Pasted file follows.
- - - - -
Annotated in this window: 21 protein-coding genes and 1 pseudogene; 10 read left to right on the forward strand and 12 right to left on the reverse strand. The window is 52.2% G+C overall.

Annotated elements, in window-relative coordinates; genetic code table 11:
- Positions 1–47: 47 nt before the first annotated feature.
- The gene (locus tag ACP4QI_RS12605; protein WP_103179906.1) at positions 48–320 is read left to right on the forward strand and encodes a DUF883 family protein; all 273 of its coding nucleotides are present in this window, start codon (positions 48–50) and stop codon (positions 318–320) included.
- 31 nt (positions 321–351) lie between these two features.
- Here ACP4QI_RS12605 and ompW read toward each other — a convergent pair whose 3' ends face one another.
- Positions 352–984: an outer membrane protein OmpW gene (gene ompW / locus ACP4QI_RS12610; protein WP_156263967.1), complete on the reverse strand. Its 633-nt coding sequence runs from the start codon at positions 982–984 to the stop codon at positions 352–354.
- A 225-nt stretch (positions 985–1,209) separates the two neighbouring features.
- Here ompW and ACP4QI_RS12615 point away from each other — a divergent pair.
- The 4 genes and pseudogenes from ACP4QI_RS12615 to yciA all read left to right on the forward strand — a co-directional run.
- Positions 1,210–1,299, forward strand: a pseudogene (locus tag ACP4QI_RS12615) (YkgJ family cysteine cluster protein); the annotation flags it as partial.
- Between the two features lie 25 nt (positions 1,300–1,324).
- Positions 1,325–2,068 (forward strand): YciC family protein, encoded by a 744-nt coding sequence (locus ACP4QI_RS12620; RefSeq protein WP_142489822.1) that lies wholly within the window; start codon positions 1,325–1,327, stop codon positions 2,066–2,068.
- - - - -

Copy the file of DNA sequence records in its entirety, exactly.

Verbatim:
Annotated in this window: 21 protein-coding genes and 1 pseudogene; 10 read left to right on the forward strand and 12 right to left on the reverse strand. The window is 52.2% G+C overall.

Annotated elements, in window-relative coordinates; genetic code table 11:
- Positions 1–47: 47 nt before the first annotated feature.
- The gene (locus tag ACP4QI_RS12605; protein WP_103179906.1) at positions 48–320 is read left to right on the forward strand and encodes a DUF883 family protein; all 273 of its coding nucleotides are present in this window, start codon (positions 48–50) and stop codon (positions 318–320) included.
- 31 nt (positions 321–351) lie between these two features.
- Here ACP4QI_RS12605 and ompW read toward each other — a convergent pair whose 3' ends face one another.
- Positions 352–984: an outer membrane protein OmpW gene (gene ompW / locus ACP4QI_RS12610; protein WP_156263967.1), complete on the reverse strand. Its 633-nt coding sequence runs from the start codon at positions 982–984 to the stop codon at positions 352–354.
- A 225-nt stretch (positions 985–1,209) separates the two neighbouring features.
- Here ompW and ACP4QI_RS12615 point away from each other — a divergent pair.
- The 4 genes and pseudogenes from ACP4QI_RS12615 to yciA all read left to right on the forward strand — a co-directional run.
- Positions 1,210–1,299, forward strand: a pseudogene (locus tag ACP4QI_RS12615) (YkgJ family cysteine cluster protein); the annotation flags it as partial.
- Between the two features lie 25 nt (positions 1,300–1,324).
- Positions 1,325–2,068 (forward strand): YciC family protein, encoded by a 744-nt coding sequence (locus ACP4QI_RS12620; RefSeq protein WP_142489822.1) that lies wholly within the window; start codon positions 1,325–1,327, stop codon positions 2,066–2,068.